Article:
Ned Latham

2020-04-14 09:23:19 UTC

From http://www.einstein-online.info/spotlights/redshift_white_dwarfs

"One of the three classical tests for general relativity is the

gravitational redshift of light or other forms of electromagnetic

radiation. However, in contrast to the other two tests - the

gravitational deflection of light and the relativistic perihelion

shift - you do not need general relativity to derive the correct

prediction for the gravitational redshift. A combination of Newtonian

gravity, a particle theory of light, and the weak equivalence

principle (gravitating mass equals inertial mass) suffices. It is,

therefore, perhaps best regarded as a test of that principle rather

than as a test of general relativity."

That last sentence must surely be a non-contentious way of saying

that the gravitational red shift is not a definitive test of general

relativity.

The writer has apparently not considered that the same combination of

factors applies also to the gravitational deflection of light, which

implies that it too is not a definitive test of general relativity.

With two of the three classical tests of GR thus seen as inconclusive,

the question arises as to whether a similar combination could provide

the correct prediction for the relativistic perihelion shift. At first

glance, the idea would seem preposterous: a particle theory of light

must surely eschew Lorentz transforms and Einstein's second postulate,

and in that case an alternative way to the relationships implied by

the gamma() factor must be found. But as it happens, there is one:

postulating that gravity propagates through a field the energy of

which varies as the gamma() factor gives us F = G M m / d² * gamma(v),

which does indeed correctly predict the relativistic perihelion shift.

And yes, the above *is* speculative, but if the math produces the

correct prediction, can it be regarded as fanciful, or in some way

illegitimate? Shouldn't we keep such alternatives in mind when theory

is being tested?

"One of the three classical tests for general relativity is the

gravitational redshift of light or other forms of electromagnetic

radiation. However, in contrast to the other two tests - the

gravitational deflection of light and the relativistic perihelion

shift - you do not need general relativity to derive the correct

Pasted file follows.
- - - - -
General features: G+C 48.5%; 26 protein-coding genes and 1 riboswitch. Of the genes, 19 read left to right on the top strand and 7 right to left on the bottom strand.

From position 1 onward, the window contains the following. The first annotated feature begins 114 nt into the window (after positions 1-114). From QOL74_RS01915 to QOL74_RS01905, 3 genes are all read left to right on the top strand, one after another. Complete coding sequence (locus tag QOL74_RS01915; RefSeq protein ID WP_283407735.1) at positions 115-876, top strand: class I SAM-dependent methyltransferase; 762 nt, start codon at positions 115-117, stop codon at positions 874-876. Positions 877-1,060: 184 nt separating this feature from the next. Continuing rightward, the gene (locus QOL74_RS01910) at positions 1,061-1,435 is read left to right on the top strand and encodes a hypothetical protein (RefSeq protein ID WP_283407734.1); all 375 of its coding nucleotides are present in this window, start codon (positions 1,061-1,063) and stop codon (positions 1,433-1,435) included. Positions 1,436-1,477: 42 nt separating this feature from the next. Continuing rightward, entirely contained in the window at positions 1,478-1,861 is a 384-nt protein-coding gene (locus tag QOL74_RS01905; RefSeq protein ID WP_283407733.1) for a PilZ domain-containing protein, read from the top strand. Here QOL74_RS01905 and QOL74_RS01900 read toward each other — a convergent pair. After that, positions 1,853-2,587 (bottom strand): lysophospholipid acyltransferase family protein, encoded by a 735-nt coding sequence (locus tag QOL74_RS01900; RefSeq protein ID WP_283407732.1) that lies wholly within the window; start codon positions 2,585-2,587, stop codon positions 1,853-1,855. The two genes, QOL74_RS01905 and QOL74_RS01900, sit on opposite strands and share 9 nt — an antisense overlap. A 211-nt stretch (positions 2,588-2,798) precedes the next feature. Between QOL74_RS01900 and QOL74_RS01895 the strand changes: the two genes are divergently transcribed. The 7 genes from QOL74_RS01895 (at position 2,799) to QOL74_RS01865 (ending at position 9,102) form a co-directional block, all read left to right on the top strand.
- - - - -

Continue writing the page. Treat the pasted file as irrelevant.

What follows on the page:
prediction for the gravitational redshift. A combination of Newtonian

gravity, a particle theory of light, and the weak equivalence

principle (gravitating mass equals inertial mass) suffices. It is,

therefore, perhaps best regarded as a test of that principle rather

than as a test of general relativity."

That last sentence must surely be a non-contentious way of saying

that the gravitational red shift is not a definitive test of general

relativity.

The writer has apparently not considered that the same combination of

factors applies also to the gravitational deflection of light, which

implies that it too is not a definitive test of general relativity.

With two of the three classical tests of GR thus seen as inconclusive,

the question arises as to whether a similar combination could provide

the correct prediction for the relativistic perihelion shift. At first

glance, the idea would seem preposterous: a particle theory of light

must surely eschew Lorentz transforms and Einstein's second postulate,

and in that case an alternative way to the relationships implied by

the gamma() factor must be found. But as it happens, there is one:

postulating that gravity propagates through a field the energy of

which varies as the gamma() factor gives us F = G M m / d² * gamma(v),

which does indeed correctly predict the relativistic perihelion shift.

And yes, the above *is* speculative, but if the math produces the

correct prediction, can it be regarded as fanciful, or in some way

illegitimate? Shouldn't we keep such alternatives in mind when theory

is being tested?